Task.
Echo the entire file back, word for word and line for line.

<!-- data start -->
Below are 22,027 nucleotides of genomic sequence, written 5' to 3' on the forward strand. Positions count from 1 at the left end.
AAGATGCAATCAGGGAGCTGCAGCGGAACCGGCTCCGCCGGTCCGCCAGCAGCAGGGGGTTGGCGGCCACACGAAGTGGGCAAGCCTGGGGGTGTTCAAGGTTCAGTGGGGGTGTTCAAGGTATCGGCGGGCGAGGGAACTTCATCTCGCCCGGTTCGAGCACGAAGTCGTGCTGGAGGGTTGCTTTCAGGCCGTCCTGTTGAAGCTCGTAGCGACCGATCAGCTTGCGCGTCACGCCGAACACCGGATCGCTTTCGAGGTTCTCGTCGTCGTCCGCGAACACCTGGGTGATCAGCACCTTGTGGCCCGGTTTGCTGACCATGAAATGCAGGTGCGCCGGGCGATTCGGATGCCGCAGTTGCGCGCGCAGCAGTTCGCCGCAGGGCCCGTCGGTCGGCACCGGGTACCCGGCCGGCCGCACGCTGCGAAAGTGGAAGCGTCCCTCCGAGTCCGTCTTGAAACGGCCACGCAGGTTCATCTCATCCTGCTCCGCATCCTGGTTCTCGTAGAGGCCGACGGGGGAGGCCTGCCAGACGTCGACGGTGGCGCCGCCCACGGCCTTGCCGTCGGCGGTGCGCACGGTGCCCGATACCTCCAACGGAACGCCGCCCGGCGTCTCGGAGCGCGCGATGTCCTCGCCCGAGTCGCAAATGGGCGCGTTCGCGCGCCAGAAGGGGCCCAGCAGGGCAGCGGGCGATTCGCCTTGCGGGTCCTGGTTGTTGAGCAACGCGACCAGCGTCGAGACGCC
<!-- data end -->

Below are 22,027 nucleotides of genomic sequence, written 5' to 3' on the forward strand. Positions count from 1 at the left end.
AAGATGCAATCAGGGAGCTGCAGCGGAACCGGCTCCGCCGGTCCGCCAGCAGCAGGGGGTTGGCGGCCACACGAAGTGGGCAAGCCTGGGGGTGTTCAAGGTTCAGTGGGGGTGTTCAAGGTATCGGCGGGCGAGGGAACTTCATCTCGCCCGGTTCGAGCACGAAGTCGTGCTGGAGGGTTGCTTTCAGGCCGTCCTGTTGAAGCTCGTAGCGACCGATCAGCTTGCGCGTCACGCCGAACACCGGATCGCTTTCGAGGTTCTCGTCGTCGTCCGCGAACACCTGGGTGATCAGCACCTTGTGGCCCGGTTTGCTGACCATGAAATGCAGGTGCGCCGGGCGATTCGGATGCCGCAGTTGCGCGCGCAGCAGTTCGCCGCAGGGCCCGTCGGTCGGCACCGGGTACCCGGCCGGCCGCACGCTGCGAAAGTGGAAGCGTCCCTCCGAGTCCGTCTTGAAACGGCCACGCAGGTTCATCTCATCCTGCTCCGCATCCTGGTTCTCGTAGAGGCCGACGGGGGAGGCCTGCCAGACGTCGACGGTGGCGCCGCCCACGGCCTTGCCGTCGGCGGTGCGCACGGTGCCCGATACCTCCAACGGAACGCCGCCCGGCGTCTCGGAGCGCGCGATGTCCTCGCCCGAGTCGCAAATGGGCGCGTTCGCGCGCCAGAAGGGGCCCAGCAGGGCAGCGGGCGATTCGCCTTGCGGGTCCTGGTTGTTGAGCAACGCGACCAGCGTCGAGACGCC